Tag Archives: Thomas

THE TURBULENCE AND TRANQUILITY OF “THOMAS”


William Andrew Dillard

Ranking high among the pleasures of reading God’s Word is vicariously identifying with its cast of characters. Perhaps it is the unshakable focus and patience of Noah that inspires us or the unwavering faith of Abraham. Isaac brings calmness to the soul, while adventuresome excitement flows from trickster Jacob. Joseph inspires us in all our troubles as does Job, but what could be more of an emotional roller coaster than the life of Moses. On and on the chronicles of life itself in so many contexts speak loudly to us of what is right or wrong, good and bad. Who could have had a greater storybook life than David or Solomon, or the austerity, faithfulness, and fortitude of the impressive prophets. But some largely prefer to identify with the apostles. John was so trusting and loving. Peter was so impulsive and often wrong. Paul was a trail-blazing evangelist and doctrinal instructor. But there is another that claims a lion’s share of connection in many disciples in every generation. It is Thomas who is more often than not referred to as “Doubting Thomas.”
Often pushed into the back recesses of heart and mind, the more open doubts of our “Thomas” are hidden away. Out of view by others, he will command the mental easy chair of meditation or the center stage of a mind unwilling to surrender to nightly rest, calling into question some things deeply embedded as unchangeable truth. Our personal “Thomas” seems to strongly raise questions, affirm denial, and cause one to flounder in the pool of amazement over what is long known to be truth in the absolute.
The biblical Thomas knew the Lord, he received heaven’s baptism at the hands of John the Baptist, and positively responded to the call of Jesus. He loved the Lord and soaked up so much of Jesus’ teachings. The crucifixion threw him for a loop as it did most of the apostles. But not being present at the early appearances of the resurrected Christ, his knowledge consisted of the reports of the others who had seen Him. But no one rises from the dead. Four thousand years of consistent history proved it. But his brethren were not given to false statements. He wanted so much for it to be so, but determined he would not believe it until he had personally seen Him himself. What a time that was when Jesus appeared to them all inside a locked room, and he was bidden both to see and to feel the body of Jesus. A new level of solidification enveloped him as the turbulence gave way to tranquility.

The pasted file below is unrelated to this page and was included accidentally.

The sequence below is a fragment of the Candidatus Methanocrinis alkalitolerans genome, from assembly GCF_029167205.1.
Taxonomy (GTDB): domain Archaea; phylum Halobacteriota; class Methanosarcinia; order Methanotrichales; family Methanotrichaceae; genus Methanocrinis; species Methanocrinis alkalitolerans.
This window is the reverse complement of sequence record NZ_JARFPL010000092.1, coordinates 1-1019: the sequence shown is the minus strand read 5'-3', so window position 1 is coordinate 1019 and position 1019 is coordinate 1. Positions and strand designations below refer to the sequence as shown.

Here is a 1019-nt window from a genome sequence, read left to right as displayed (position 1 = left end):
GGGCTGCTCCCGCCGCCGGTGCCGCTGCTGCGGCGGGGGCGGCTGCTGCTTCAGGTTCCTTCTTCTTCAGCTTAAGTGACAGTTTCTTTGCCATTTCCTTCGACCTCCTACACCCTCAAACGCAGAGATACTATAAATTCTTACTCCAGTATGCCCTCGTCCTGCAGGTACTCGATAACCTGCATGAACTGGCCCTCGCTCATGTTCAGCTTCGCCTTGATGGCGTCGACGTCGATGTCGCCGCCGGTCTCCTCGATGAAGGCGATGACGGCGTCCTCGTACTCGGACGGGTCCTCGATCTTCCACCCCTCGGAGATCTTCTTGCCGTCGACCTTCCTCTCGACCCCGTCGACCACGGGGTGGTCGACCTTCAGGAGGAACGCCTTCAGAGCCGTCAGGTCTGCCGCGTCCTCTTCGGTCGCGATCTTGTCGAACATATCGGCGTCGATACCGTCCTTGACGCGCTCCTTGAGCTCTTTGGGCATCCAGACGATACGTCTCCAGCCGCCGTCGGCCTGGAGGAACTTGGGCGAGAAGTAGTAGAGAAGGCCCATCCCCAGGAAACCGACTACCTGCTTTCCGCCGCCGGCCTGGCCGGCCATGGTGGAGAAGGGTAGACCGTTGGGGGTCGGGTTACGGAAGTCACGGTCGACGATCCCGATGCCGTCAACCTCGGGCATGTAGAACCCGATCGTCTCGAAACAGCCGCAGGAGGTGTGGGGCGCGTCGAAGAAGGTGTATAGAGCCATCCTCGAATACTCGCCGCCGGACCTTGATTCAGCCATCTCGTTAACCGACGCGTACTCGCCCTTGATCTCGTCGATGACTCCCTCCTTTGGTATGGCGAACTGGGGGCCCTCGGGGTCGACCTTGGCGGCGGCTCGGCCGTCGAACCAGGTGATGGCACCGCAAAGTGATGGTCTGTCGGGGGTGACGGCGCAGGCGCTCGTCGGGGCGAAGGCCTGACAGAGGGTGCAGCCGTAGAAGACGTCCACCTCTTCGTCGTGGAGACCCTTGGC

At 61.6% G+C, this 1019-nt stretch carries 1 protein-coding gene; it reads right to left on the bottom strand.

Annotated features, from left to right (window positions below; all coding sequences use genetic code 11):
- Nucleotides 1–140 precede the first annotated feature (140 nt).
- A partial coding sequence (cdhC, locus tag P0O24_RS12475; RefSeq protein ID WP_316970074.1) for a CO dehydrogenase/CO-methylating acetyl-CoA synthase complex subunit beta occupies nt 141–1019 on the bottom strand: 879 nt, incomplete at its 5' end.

That process of turbulence to tranquility is the prospective joy for every disciple who will stop long enough to meet with Jesus in the room of His Holy Word. When your “Thomas” finds his way to center stage, allow Jesus to speak as He did so long ago: “Then saith he to Thomas, Reach hither thy finger, and behold my hands; and reach hither thy hand, and thrust it into my side: and be not faithless, but believing.” John 20:27.

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A New Look At Doubting Thomas


How many years had I had a dim view of Thomas the Doubter. Too many. While preparing for a study for Church on Wednesday night, my eyes were opened to the man Thomas truly was. I had heard too many references about his doubting and that had clouded my thoughts on Thomas.

Let me show you a few things about Thomas that are seldom mentioned. John 11:14-16, Jesus has the desire to go see the family of Lazarus. The disciples objected on the grounds that the Jews wanted to kill Jesus. All except Thomas. His reply – “let’s go die with him.”

How often is this quoted of this great man. Now I say great for these four reasons.

1. He displayed a fervent love for the Master. (Do you?)

2. He was ready to act. (Are you?)

3. He was ready to give an expression to his faith by death. (Will you?)

4. He opposed the other disciples in their faithlessness. (Would you?)

John 14:5,6 – Where Jesus said “Let not your hearts be troubled …..I go to prepare a mansion for you … ” Jesus finished this up by saying “And whither I go ye know and the way ye know. Thomas made two revealing statements at this point – “Lord, we don’t know where you are going. – How can we know the way?” Here are some points on this statement.

1. Thomas was anxious about the Lord leaving him. (Are we anxious when we drift from the Lord?)

2. Thomas desired the truth. (Do we desire the truth?)

3. Jesus answer was bigger than the question. “I am the way, the truth, and the life: no man cometh unto the Father but by me.”  ( Are you on this way, in this truth, and truly living and going to see the Father. There is only One way.)
To know Christ is to know the Goal and the way to it.
John 20:24-31 records The doubt that Thomas had. How hard we judge Thomas on this one account. Let our memory wander back to resurrection morning and two disciples from the inner circle racing to the tomb and experiencing wonder and doubt. How about when Peter denied Jesus three times. After the crucifixion and resurrection in there not a statement about the disciples remembering certain things that Jesus told them?
One thing that Thomas could not do was believe through the belief of others. Rush to verse 28 where Thomas says – MY LORD AND MY GOD.”
1. Instant dispersion of doubt.
2. Admiration.
3. Adoration.
4. Recognition of Supreme Diety.
My respect for Thomas has been elevated. He had courage and strength of conviction.
May we all desire these fine points of Thomas.

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